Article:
Monday, February 6, 2012

The Bane of Human Existence: A False Certainty of Superiority

As I continue following the threads of thought that arise as I delve deeper into the Project, I recognize that the common thread that leads to the root of en masse human misery is a false certainty of superiority (or "FCS").  Essentially, this is a species of arrogance supported by societal institutions.  But run-of-the-mill arrogance is a distinctly personal, atomized event, while a false certainty of superiority is, by definition, a social event that empowers a collection of individuals to commit "violence" (whether physical, emotional, spiritual or economic) on others and rationalize their evil away as good.

In the West, historically the most malicious form of FCS has been the "monotheism" of the Abrahamic religions (Judaism, Christianity and Islam).  To be clear, I have no beef with the spiritual aspects of these religions, as I believe that asking a human being to give up spiritual pursuits is asking them not to be human.  I do, however, take issue with what others have termed "the Mosaic Distinction," which states that this religion or belief system, is the only truth.  The way I read history, the rise of anti-Semitism is inextricably linked with the creation and promulgation of "monothestic" Judaism in the 3rd Century BCE (this is over a thousand years AFTER monothestic Judaism is generally believed to have arisen, but the consensus ignores an historical record that demonstrates a temple outside of Jerusalem and polytheistic Judaism as ealry as the 4th  Century BCE).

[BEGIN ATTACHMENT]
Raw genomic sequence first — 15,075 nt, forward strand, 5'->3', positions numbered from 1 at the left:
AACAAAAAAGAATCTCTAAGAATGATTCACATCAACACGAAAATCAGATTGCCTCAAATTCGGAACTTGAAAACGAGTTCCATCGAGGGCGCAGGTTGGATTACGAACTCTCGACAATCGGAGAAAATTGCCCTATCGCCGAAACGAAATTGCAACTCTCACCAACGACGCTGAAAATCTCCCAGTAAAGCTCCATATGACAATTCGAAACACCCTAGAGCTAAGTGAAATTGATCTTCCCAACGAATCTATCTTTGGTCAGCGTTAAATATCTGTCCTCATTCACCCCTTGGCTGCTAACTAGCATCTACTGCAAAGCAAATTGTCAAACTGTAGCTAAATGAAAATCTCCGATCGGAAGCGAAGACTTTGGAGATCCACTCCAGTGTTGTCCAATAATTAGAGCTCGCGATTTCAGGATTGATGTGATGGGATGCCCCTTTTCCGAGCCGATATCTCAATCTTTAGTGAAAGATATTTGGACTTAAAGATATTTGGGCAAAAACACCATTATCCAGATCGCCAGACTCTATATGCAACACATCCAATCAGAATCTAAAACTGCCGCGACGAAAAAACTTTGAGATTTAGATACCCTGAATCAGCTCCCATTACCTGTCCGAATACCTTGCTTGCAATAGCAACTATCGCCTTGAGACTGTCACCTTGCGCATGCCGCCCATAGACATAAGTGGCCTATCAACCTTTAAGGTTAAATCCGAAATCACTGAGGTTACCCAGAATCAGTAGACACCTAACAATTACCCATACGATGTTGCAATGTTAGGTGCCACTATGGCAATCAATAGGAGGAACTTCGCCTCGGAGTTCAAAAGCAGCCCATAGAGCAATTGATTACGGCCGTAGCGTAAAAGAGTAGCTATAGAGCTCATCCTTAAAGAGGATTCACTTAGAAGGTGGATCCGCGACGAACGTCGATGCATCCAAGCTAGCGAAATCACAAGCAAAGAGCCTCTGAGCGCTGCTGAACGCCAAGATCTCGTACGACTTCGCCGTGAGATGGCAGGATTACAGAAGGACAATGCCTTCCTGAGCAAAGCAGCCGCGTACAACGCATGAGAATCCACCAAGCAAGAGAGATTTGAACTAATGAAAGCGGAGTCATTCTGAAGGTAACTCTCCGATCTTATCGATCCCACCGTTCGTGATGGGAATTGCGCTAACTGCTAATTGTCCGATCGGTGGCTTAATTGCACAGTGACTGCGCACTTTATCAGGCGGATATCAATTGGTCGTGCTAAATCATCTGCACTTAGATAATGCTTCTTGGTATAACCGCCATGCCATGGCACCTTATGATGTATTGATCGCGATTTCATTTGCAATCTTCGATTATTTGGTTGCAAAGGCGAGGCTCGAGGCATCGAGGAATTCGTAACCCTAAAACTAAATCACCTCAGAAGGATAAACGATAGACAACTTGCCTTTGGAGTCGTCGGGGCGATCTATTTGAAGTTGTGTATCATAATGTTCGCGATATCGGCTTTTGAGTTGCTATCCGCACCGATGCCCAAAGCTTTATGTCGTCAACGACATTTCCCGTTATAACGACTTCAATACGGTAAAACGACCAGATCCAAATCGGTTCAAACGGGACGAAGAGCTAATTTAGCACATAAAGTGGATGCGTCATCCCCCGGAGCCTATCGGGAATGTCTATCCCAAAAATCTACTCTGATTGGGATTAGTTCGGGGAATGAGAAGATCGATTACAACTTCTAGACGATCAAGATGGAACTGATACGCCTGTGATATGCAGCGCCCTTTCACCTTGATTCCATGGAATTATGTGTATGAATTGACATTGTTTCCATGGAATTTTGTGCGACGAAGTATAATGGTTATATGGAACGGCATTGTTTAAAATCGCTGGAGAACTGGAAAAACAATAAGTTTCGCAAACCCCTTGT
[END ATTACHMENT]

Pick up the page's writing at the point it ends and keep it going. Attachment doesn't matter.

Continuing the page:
Unfortuantely, the West's secular institutions also suffer from FCS.  The various schools of economics, with perhaps the exception of the Post Keynesians, suffer from this disease, as well (especially the Austrians).  So, too, do the most strident modern atheists, such as Richard Dawkins.  But defensive religious adherents are correct in their criticisms of rationalist dogma as suffering from the same flaws that the Dawkinses of the world accuse the religious adherents.

At the end of the day, the problem is the false sense of superiority, whether it is based on pure superstition or myth  (as in the case of religion) or fallacious inductive "reasoning" (as in the case of a variety of rationalist dogmas such as economics).

I would love to see a society whose central value is that nothing is certain.

NOTE:  I want to be clear that I view any certainty of superiority as inherently false as ALL such judgments, no matter the cloak of objectivity that covers them, are inherently subjective.  The underlying assumptions and metrics determine the outcome.